“These are the souls of broken factories
The subject slaves of the broken crown
The dead accounting of old guilty promises
These are the souls of the broken town.” — Gordon Sumner
If the past few years have taught me anything, they have taught me the importance of insurance reform. That by itself is a revolutionary term we need to grasp hold of as progressives. The alternative “health care” reform sounds scary to people that don’t know exactly what you are talking about. It’s that issue framing situation all over again.
See, the care we get in the United States is among the best in the world. That’s when we are able to get that care. To peel back the onion a little, as most people that know me know, I was diagnosed with diabetes about three years ago now. Since then it feels like I’ve lived in a doctor’s office. I’ve managed to meet my deductible three years in a row now, so if anyone knows the pitfalls of insurance it would be me.
The problem is not the quality of the care. I can’t complain about my podiatrist. I can’t complain about my endocrinologist. I’ve just started seeing a gastroenterologist, so I can’t complain about him either. I see someone else for my allergies. I can’t complain about them either. I also have to see someone else about my eyes. I think you’re getting the idea.
A summer vacation spent away from work was spent largely in doctor’s offices. Unfortunately, I have to go back to work and there will be more interruptions than before. The problem has never been the level of care. The problem is how much that care costs and the limitations on that care due to insurance. It doesn’t help that I feel like I’m falling apart.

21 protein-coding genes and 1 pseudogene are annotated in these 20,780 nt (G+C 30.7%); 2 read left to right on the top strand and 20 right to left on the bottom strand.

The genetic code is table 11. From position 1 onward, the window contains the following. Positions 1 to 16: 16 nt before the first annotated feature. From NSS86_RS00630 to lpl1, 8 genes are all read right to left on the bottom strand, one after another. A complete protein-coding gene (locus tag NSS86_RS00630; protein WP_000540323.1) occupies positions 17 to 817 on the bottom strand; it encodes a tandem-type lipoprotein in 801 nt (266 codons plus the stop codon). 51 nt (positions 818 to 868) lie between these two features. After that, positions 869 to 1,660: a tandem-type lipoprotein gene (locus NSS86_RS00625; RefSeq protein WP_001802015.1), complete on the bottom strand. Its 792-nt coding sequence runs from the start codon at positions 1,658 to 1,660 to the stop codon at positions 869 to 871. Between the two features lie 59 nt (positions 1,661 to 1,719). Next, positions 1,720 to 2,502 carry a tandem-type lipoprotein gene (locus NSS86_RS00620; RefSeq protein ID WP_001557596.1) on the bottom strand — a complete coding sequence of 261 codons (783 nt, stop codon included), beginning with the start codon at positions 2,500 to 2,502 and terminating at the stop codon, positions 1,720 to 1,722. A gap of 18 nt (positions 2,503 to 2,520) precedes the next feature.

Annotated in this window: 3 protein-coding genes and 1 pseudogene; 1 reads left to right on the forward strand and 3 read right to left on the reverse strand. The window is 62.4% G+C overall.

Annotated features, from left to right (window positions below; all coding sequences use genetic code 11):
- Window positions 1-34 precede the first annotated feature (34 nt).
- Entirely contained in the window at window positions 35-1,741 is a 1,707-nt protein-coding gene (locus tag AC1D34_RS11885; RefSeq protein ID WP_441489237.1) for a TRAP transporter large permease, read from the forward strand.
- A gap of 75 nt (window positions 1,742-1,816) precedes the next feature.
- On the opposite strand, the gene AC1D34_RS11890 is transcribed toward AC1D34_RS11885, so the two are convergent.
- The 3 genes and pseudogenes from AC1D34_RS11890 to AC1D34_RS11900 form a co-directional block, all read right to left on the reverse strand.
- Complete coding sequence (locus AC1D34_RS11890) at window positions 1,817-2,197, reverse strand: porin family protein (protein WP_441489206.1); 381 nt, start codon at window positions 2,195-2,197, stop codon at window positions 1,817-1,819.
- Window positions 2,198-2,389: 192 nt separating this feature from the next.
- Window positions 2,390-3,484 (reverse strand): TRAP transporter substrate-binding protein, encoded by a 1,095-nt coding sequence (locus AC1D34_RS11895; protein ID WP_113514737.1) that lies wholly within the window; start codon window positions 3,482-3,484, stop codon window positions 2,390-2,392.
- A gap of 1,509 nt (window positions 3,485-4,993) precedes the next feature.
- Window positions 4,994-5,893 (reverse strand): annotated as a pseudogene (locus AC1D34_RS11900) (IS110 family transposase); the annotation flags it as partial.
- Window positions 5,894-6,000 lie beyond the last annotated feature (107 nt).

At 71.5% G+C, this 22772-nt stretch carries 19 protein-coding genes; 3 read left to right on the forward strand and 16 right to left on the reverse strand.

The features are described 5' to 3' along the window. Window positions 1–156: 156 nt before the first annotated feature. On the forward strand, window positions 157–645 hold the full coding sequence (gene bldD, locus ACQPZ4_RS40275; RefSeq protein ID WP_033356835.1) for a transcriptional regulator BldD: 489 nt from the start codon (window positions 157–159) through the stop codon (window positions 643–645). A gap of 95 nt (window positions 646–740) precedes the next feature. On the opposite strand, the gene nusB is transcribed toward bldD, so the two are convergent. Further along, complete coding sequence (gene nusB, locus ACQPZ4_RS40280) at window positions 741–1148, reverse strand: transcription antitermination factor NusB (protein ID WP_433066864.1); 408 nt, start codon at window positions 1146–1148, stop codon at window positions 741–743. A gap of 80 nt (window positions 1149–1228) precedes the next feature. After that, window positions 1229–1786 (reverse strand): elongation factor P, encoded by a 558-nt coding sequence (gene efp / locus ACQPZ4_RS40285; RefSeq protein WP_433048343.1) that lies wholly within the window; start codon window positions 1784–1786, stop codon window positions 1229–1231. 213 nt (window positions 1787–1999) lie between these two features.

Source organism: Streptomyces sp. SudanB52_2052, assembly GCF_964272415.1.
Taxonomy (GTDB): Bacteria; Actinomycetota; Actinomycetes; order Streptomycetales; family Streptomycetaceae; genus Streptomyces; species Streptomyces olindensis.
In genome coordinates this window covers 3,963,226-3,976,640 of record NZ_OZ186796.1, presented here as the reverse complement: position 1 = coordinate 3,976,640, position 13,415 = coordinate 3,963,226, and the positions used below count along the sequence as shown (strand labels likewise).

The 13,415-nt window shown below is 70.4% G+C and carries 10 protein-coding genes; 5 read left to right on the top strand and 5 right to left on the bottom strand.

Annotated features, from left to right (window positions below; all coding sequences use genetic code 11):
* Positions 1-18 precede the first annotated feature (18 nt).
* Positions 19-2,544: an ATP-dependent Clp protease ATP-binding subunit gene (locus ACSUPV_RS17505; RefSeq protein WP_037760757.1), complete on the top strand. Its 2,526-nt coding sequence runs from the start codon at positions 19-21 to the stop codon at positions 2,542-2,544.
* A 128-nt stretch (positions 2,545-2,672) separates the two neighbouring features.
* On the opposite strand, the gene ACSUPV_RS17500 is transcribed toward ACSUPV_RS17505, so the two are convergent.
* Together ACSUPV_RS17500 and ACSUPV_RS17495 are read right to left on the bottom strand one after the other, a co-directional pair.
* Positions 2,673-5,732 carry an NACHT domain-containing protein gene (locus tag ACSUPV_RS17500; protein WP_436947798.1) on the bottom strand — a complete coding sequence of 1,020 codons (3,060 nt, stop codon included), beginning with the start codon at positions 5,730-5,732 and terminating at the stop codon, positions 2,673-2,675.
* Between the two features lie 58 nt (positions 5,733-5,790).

Health care reform means we need to improve health care. Insurance reform means we need to improve insurance. My attitudes have changed over these past few years. When the ACA was being debated I was firmly in favor of a public option, but I was not quite on the single payer train yet. That has changed. The point is how we can get the quality of care we need at faster intervals and lower prices.
One of the things I had when I was in the hospital was a doctor or nurse that coordinated with all of the other doctors. With all of the bureaucracy we have built up in our insurance industry it sure would be nice to have someone that was able to coordinate all the stuff going on with me. Maybe i could get in faster to deal with certain issues.
Yet, the most important thing is that the quality of my care shouldn’t depend on my employment or my wife’s employment. If this is the greatest country and health care system in the world then why is it denying access to some people? How can some people lost access based on changes in their employment status? Why can’t I choose a doctor or group of doctors that are convenient for me or based on the quality of care I want?
This is just amongst the many things we can’s do right now. We are too worried about wedge issues that don’t matter at the end of the day. We have to worry about boys using girls bathrooms, boys playing girls sports, whether Jethro has the right to shoot his toe off, and how we can keep those nasty black people from voting. Maybe someday we can actually worry about the stuff that’s real, but I’m not holding my breath.